The San Juan Daily Star
Justice Dept. issues 40 subpoenas in a week, expanding its Jan. 6 inquiry
By Glenn Thrush, Maggie Haberman, Adam Goldman and Alan Feuer
Justice Department officials have seized the phones of two top advisers to former President Donald Trump and blanketed his aides with about 40 subpoenas in a substantial escalation of the investigation into his efforts to subvert the 2020 election, people familiar with the inquiry said earlier this week.
The seizure of the phones, coupled with a widening effort to obtain information from those around Trump after the 2020 election, represent some of the most aggressive steps the department has taken thus far in its criminal investigation into the actions that led to the Jan. 6, 2021, assault on the Capitol by a pro-Trump mob.
The extent of the investigation has come into focus in recent days, even though it has often been overshadowed by the government’s legal clash with Trump and his lawyers over a separate inquiry into the handling of presidential records, including highly classified materials, the former president kept at Mar-a-Lago, his residence in Florida.
Federal agents with court-authorized search warrants took phones last week from at least two people: Boris Epshteyn, an in-house counsel who helps coordinate Trump’s legal efforts, and Mike Roman, a campaign strategist who was the director of Election Day operations for the Trump campaign in 2020, people familiar with the investigation said.
Epshteyn and Roman have been linked to a critical element of Trump’s bid to hold onto power: the effort to name slates of electors pledged to Trump from swing states won by Joe Biden in 2020 as part of a plan to block or delay congressional certification of Biden’s Electoral College victory.
Epshteyn and Roman did not respond to requests for comment. A Justice Department spokesperson declined to comment.
The names of those receiving the latest round of subpoenas in the investigation related to Jan. 6 have dribbled out gradually, with investigators casting a wide net on a range of issues, including Trump’s postelection fundraising and the so-called fake electors scheme.
One of the recipients, people familiar with the case said, was Dan Scavino, Trump’s former social media director who rose from working at a Trump-owned golf course to become one of his most loyal West Wing aides, and has remained an adviser since Trump left office. Stanley Woodward, one of Scavino’s lawyers, declined to comment.
Another was Bernard B. Kerik, a former New York City police commissioner. Kerik, who promoted claims of voter fraud alongside his friend Rudy Giuliani, was issued a subpoena by prosecutors with the U.S. attorney’s office in Washington, his lawyer, Timothy Parlatore, said Monday. Parlatore said his client had initially offered to grant an interview voluntarily.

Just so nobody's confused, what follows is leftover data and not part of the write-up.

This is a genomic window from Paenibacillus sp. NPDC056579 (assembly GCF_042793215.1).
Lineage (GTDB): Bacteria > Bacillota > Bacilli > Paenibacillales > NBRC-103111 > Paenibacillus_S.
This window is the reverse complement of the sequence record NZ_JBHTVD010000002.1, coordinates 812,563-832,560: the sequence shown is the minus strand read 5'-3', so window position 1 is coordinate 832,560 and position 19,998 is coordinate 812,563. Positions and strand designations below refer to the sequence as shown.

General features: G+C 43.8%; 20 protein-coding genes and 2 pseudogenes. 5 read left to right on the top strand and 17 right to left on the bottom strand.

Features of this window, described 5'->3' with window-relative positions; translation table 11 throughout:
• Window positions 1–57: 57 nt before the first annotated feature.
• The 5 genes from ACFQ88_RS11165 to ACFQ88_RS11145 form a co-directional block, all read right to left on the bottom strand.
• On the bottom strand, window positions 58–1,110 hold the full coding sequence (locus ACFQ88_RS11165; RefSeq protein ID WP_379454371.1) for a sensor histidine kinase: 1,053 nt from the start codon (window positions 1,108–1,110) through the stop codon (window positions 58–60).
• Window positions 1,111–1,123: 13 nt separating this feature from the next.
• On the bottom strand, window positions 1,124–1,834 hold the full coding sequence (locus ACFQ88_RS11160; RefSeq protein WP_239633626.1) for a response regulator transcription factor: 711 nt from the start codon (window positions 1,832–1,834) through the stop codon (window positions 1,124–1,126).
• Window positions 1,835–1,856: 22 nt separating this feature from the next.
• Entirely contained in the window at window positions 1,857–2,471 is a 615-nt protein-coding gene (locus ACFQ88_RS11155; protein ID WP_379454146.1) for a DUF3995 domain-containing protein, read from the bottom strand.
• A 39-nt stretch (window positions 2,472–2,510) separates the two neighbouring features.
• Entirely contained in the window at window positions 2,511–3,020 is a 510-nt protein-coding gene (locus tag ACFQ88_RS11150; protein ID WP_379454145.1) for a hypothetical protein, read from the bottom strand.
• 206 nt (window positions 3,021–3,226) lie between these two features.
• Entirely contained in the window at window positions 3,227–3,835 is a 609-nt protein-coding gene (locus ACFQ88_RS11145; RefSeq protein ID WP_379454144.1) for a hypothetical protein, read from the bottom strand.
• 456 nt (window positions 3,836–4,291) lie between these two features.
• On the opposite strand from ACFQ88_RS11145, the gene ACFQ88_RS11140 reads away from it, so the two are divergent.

The subpoenas seek information in connection with the fake electors plan.
For months, associates of Trump’s have received subpoenas related to other aspects of the investigations into his efforts to cling to power. But in a new line of inquiry, some of the latest subpoenas focus on the activities of the Save America political action committee, the main political fundraising conduit for Trump since he left office.
The fact that the Justice Department is now seeking information related to fundraising comes as the House committee examining the Jan. 6 attack has raised questions about money Trump solicited under the premise of fighting election fraud.
The new subpoenas encompass a wide variety of those in Trump’s orbit, from low-level aides to his most senior advisers.
The Justice Department has spent more than a year focused on investigating hundreds of rioters who were on the ground at the Capitol on Jan. 6. But this past spring, it started issuing grand jury subpoenas to people such as Ali Alexander, a prominent organizer with the pro-Trump Stop the Steal group, who helped plan the march to the Capitol after Trump gave a speech that day at the Ellipse near the White House.
Although it remains unclear how many subpoenas had been issued in that early round, the information they sought was broad.
According to a subpoena obtained by The New York Times, they asked for any records or communications from people who organized, spoke at or provided security for Trump’s rally at the Ellipse. They also requested information about any members of the executive and legislative branches who may have taken part in planning or executing the rally, or tried to “obstruct, influence, impede or delay” the certification of the presidential election.
By early summer, the grand jury investigation had taken another turn as several subpoenas were issued to state lawmakers and state Republican officials allied with Trump who took part in a plan to create fake slates of pro-Trump electors in several key swing states actually won by Biden.
At least 20 of these subpoenas were sent out and sought information about, and communications with, several lawyers who took part in the fake elector scheme, including Giuliani and John Eastman.
About the same time, federal investigators seized Eastman’s cellphone and the phone of another lawyer, Jeffrey Clark, whom Trump had sought at one point to install as the acting attorney general. Clark had his own role in the fake elector scheme: In December 2020, he helped draft a letter to Georgia Gov. Brian Kemp, saying that the state’s election results had been marred by fraud and recommending that Kemp convene a special session of the Georgia legislature to create a slate of pro-Trump electors.
At least some of the new subpoenas also requested all records that the recipients had turned over to the House Jan. 6 committee, according to a person familiar with the matter.